Unser Vogtland. Heimatkundliche Lesestuecke für die Schulen des sächsischen Vogtlandes. Bearbeitet von einer Kommission Plauenscher Lehrer (Leipzig: Verlag der Dürrschen Buchhandlung, 1908), 47.
 Hartmut Berghoff, Zwischen Kleinstadt und Weltmarkt: Hohner und die Harmonika 1857-1961: Unternehmensgeschichte als Gesellschaftsgeschichte (Paderborn: Schöningh, 1997), 70.
 United States, Commercial Relations of the U.S. Contents of and Index to the First Twenty-Six and a Half Numbers of the Reports from the Consuls of the United States on Commerce, Manufactures, Etc., of Their Consular Districts (Washington: G.P.O., 1883), 515.
 United States, Germany Trade for the Year 1907 (Washington: Department of Commerce and Labor, Bureau of Manufactures, 1908), 95.
 The musical instrument industry remains an important economic sector in the Vogtland region. Information on this regional tradition can be found at the Museum for Musical Instruments in Markneukirchen.
 John Skolle, The Lady of the Casa. The Biography of Helene V. B. Wurlitzer, (Santa Fe: Rydall Press, 1959), 47.
 Farny Wurlitzer, “The Wurlitzer Address”, The Cipher, 1964, in Wurlitzer Company Records, Archives Center, National Museum of American History, Smithsonian Institution, box number 1, folder number 7
 All current values (in 2010 USD) are based on Samuel H. Williamson, "Seven Ways to Compute the Relative Value of a U.S. Dollar Amount, 1774 to present," MeasuringWorth, 2011, using the Consumer Price Index.
 Rudolph Wurlitzer & Bro. Catalogue and Descriptive Price List of Musical Merchandise and Strings. Cincinnati: Rudolph Wurlitzer & Bro, 1880. [electronic resource]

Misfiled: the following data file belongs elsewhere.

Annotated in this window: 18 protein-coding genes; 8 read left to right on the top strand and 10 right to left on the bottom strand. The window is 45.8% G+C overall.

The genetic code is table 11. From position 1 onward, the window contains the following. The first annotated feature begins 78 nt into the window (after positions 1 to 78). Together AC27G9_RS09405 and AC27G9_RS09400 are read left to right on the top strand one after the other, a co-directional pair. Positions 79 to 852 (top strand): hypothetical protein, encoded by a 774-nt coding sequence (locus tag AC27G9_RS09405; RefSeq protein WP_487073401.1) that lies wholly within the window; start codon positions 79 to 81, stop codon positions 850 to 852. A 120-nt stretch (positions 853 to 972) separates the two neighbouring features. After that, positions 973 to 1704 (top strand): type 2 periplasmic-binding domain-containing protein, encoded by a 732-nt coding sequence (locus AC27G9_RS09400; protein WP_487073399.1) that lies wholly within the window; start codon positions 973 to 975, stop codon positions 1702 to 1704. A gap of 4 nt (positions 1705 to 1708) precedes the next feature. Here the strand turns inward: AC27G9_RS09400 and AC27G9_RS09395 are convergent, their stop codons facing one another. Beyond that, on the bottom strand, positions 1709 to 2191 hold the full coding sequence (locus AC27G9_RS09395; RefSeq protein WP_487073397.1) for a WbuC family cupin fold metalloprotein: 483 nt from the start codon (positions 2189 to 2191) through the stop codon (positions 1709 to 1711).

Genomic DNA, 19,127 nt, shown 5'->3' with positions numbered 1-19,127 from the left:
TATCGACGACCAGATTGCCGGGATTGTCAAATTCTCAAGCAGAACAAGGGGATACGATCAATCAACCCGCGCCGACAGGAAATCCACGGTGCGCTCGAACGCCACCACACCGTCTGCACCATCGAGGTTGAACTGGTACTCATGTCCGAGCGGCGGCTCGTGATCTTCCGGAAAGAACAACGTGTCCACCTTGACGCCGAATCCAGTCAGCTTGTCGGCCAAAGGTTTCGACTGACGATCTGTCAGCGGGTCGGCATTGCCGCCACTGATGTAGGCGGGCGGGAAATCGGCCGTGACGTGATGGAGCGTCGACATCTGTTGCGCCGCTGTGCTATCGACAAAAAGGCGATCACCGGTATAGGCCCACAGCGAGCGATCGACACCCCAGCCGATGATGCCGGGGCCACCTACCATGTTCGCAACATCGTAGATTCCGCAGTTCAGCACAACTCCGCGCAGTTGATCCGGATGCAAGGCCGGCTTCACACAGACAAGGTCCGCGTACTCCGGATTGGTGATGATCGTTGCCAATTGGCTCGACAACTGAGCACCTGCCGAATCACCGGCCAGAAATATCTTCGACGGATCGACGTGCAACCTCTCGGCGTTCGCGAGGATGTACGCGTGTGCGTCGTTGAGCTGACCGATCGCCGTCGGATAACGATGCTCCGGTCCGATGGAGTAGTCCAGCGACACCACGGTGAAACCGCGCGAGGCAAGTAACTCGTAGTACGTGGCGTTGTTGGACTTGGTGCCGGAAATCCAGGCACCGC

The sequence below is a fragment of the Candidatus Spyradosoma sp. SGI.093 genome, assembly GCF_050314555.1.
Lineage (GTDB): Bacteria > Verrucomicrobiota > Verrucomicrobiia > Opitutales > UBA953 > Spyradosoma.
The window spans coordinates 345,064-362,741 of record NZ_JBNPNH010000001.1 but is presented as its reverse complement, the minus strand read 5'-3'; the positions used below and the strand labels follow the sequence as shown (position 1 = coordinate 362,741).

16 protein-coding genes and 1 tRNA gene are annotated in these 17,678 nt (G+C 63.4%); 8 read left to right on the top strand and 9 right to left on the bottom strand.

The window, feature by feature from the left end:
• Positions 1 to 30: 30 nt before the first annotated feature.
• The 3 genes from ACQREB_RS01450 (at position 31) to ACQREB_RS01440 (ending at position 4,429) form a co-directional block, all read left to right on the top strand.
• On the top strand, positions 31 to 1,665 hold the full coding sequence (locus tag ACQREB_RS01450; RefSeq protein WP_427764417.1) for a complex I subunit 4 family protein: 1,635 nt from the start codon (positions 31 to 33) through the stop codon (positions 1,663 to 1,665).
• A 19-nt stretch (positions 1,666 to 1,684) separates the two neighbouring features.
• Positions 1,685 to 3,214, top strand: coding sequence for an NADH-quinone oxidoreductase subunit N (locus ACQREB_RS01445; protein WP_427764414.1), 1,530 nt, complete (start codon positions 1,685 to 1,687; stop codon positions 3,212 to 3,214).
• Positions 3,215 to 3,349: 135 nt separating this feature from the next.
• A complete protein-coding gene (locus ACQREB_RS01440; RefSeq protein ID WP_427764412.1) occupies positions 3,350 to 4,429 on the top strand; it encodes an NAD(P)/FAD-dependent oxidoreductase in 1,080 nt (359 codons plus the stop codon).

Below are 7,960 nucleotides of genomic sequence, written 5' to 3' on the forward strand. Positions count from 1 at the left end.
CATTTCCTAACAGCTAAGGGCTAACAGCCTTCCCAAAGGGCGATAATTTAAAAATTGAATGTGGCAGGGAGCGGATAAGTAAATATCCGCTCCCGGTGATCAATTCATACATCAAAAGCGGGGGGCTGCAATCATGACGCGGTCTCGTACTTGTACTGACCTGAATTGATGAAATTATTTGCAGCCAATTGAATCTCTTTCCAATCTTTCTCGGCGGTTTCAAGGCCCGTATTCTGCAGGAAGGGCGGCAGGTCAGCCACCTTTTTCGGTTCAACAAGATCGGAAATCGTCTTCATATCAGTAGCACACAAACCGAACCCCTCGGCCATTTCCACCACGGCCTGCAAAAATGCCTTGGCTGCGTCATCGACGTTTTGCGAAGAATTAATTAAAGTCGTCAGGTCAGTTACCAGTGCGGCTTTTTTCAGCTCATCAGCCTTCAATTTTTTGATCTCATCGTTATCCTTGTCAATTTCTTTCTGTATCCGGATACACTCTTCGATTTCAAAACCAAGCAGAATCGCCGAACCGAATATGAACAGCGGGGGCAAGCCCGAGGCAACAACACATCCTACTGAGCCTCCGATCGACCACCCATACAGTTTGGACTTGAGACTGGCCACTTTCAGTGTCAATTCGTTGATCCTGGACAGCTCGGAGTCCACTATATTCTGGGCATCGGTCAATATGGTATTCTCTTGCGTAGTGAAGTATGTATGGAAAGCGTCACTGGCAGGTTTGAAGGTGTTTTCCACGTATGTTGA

A Special Section. 100 Years of Wurlitzer. Highlighting Early Developments in Coin-Operated Music,” The Billboard, August 25, 1956, 87.
 Kerry Segrave, Jukeboxes: An American Social History (Jefferson [NC]: McFarland, 2002), 24.
 Farny Wurlitzer, “The Wurlitzer Address,” The Cipher, 1964, in Wurlitzer Company Records, Archives Center, National Museum of American History, Smithsonian Institution, box number 1, folder number 7, 4.
 Wurlitzer 1856 – 1956. World of Music. 100 Years of Musical Achievement, in Wurlitzer Company Records, Archives Center, National Museum of American History, Smithsonian Institution, box number 1, folder number 8, 9.
 See the description of the Rudolph Wurlitzer Company Collection at the Archives Center of the National Museum of American History, Washington, DC.
 See Segrave, 2002.
 Ibid., 48.
 Press Release: Gibson Guitar Corp. Acquires Deutsche Wurlitzer," Gibson.com, July 5, 2006.
 Wurlitzer 1856 – 1956. World of Music, 1956, 3.
 See Bayerische Rundfunk’s television documentary Wurlitzer (From the Series Das Familienalbum); 45 minutes; Director: Angelica Ponnath
 Skolle, 1959, 50.
 Ibid., 34.
 Ibid., 56.
 N.N.. Impressive Funeral of Rudolph Wurlitzer, The Music Trade Review, January 1914.
 Alfred Dolge, Pianos and Their Makers. Development of the Piano Industry in America Since the Centennial Exhibition at Philadelphia, 1876 V. II (Vestal [NY]: Vestal Press, 1913), 212.
 Ibid., p. 214.
 In 1956, Wurlitzer products were shipped to more than 40 countries.
 Exhibit III. Chronology of Important Events in the History of the Rudolph Wurlitzer Company 1856 – 1956, 5.
Cite this Entry
"Rudolph Wurlitzer." (2015) In Immigrant Entrepreneurship, Retrieved March 28, 2015, from Immigrant Entrepreneurship: http://www.immigrantentrepreneurship.org/entry.php?rec=45
Ludwig, Corinna. "Rudolph Wurlitzer." In Immigrant Entrepreneurship: German-American Business Biographies, 1720 to the Present, vol. 3, edited by Giles R. Hoyt. German Historical Institute. Last modified June 26, 2013. http://www.immigrantentrepreneurship.org/entry.php?rec=45
"Rudolph Wurlitzer," Immigrant Entrepreneurship, 2015, Immigrant Entrepreneurship. 28 Mar 2015 <http://www.immigrantentrepreneurship.org/entry.php?rec=45>